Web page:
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Introduction to “The Book of Tara” by Michael Slavin

Tara’s story is Ireland’s story. Tara’s symbols are Ireland’s symbols – the harp, the shamrock, the ancient gold. Prominent in our oldest myths and legends, the Hill has been at the centre of things Irish since the earliest times. In some mysterious way, Tara touches the very soul of Ireland. While its regal and heroic identity hark back to a legendary time long gone by, as a symbol Tara has survived right up to the present. Thus down the centuries great lovers of this land -like the United Irishmen of 1798, or Daniel O’Connell, the Liberator – have used Tara’s grassy banks as a backdrop for their dreams and their messages.

Tara’s fame extends far beyond our island shores. Every year thousands of infants around the world are given its distinctively female name. And at the same time, ranches, farms, ships and firms are called after it. One of the most famous mansions in cinematic history is Tara in Gone with the Wind.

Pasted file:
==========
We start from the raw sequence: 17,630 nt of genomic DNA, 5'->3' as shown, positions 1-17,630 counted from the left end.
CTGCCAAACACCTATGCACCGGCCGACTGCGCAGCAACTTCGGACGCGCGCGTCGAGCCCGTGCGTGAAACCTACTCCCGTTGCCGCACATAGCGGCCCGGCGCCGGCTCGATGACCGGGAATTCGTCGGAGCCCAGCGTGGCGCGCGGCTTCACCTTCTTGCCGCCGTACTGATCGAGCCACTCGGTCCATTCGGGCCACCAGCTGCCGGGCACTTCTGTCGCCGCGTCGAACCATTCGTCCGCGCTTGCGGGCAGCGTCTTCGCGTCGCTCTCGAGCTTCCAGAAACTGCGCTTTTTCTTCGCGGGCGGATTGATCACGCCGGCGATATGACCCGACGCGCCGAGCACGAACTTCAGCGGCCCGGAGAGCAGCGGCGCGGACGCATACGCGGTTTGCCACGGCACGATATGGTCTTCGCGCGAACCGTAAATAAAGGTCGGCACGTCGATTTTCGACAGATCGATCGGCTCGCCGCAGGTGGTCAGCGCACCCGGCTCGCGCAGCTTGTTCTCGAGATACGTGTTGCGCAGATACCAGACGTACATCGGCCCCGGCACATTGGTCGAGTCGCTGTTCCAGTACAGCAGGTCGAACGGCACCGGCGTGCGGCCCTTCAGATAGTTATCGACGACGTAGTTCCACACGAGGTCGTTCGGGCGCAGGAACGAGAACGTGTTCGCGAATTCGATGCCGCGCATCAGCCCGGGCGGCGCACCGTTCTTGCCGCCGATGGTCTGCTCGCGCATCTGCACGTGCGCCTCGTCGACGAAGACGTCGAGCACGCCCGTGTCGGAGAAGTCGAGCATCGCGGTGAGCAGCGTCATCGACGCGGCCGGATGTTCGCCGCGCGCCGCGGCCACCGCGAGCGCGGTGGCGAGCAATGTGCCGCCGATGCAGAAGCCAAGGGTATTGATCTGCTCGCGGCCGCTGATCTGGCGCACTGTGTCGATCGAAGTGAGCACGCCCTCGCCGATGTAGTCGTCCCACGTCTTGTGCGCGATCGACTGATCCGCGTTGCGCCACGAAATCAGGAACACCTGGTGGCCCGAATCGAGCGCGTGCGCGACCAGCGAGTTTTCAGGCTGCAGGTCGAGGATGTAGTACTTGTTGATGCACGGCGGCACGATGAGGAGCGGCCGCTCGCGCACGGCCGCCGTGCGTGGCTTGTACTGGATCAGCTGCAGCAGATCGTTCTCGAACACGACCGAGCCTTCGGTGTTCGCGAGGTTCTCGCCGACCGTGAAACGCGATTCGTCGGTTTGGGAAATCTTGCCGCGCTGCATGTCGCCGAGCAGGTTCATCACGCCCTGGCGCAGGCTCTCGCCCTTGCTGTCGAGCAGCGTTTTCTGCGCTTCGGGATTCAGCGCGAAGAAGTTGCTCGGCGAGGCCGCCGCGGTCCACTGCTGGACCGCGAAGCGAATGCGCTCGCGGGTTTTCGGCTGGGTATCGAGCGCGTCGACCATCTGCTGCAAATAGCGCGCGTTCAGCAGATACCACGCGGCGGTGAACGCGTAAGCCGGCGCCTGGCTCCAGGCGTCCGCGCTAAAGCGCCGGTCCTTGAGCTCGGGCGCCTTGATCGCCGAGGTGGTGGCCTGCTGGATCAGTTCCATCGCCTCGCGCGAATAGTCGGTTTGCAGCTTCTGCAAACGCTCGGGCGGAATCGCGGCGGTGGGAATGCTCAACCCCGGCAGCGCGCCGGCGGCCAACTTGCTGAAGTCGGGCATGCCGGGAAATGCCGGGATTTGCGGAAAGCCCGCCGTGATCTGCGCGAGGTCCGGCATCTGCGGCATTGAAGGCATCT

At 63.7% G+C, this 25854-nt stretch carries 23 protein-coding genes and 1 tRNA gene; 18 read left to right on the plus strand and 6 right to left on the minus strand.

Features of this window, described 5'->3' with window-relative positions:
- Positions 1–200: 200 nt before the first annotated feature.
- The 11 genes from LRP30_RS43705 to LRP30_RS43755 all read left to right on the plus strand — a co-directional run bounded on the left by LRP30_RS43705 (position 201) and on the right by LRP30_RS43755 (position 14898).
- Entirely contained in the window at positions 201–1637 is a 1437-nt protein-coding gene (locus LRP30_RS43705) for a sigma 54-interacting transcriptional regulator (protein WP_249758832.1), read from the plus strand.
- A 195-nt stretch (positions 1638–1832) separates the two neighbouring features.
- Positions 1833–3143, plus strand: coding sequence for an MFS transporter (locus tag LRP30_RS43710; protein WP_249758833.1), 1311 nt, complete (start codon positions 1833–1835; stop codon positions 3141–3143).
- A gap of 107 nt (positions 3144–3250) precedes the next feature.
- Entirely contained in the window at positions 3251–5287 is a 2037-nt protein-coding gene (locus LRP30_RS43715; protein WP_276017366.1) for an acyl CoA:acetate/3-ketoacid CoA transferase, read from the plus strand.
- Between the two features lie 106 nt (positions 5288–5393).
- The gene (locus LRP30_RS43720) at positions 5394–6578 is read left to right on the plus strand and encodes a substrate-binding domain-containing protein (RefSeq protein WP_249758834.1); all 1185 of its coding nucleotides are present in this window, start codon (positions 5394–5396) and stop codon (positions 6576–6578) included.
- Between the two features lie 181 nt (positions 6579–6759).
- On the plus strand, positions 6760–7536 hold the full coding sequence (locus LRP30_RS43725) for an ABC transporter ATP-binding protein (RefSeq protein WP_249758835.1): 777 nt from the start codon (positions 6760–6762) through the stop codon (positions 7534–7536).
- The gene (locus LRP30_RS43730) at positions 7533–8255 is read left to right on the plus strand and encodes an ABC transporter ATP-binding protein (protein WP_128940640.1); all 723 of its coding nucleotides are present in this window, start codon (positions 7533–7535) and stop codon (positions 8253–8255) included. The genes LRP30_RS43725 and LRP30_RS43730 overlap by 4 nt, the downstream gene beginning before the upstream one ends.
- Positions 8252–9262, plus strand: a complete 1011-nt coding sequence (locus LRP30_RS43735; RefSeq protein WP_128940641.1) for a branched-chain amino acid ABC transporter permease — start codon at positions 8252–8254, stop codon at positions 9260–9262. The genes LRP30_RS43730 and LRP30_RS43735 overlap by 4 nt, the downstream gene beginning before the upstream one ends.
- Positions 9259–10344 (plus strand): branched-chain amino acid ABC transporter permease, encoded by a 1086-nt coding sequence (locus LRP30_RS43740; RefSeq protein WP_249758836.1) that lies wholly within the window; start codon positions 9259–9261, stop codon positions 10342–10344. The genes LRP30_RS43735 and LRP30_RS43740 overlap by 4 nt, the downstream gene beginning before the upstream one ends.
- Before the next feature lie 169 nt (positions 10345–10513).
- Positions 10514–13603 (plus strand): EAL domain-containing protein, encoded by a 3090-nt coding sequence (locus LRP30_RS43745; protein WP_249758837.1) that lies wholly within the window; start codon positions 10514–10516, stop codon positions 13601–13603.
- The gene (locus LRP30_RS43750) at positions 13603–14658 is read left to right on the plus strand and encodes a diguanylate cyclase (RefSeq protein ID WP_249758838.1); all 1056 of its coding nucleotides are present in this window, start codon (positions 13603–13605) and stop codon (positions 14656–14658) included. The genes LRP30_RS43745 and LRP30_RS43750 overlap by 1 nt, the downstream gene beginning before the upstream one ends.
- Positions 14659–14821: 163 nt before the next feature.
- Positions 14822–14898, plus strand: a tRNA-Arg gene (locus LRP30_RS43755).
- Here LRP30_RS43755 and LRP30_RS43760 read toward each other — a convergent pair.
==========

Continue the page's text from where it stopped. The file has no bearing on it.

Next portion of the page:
Thanks to the Office of Public Works’ Discovery Programme, initiated in the early 1990s, Tara has been subject to closer scientific scrutiny than ever before. Along with recent historical studies, this research clearly highlights the imaginative rather than factual content of the legends surrounding Tara. Many of the stories which have proliferated around this sacred hill are not historically verifiable. Yet at the same time, Tara’s deeply ingrained popular and literary tradition is too colourful, entertaining and culturally important to be disregarded. In my telling of Tara’s story I have attempted to trace that tradition through the invasions legends, the romantic and heroic sagas associated with the hill, and what there is of written history.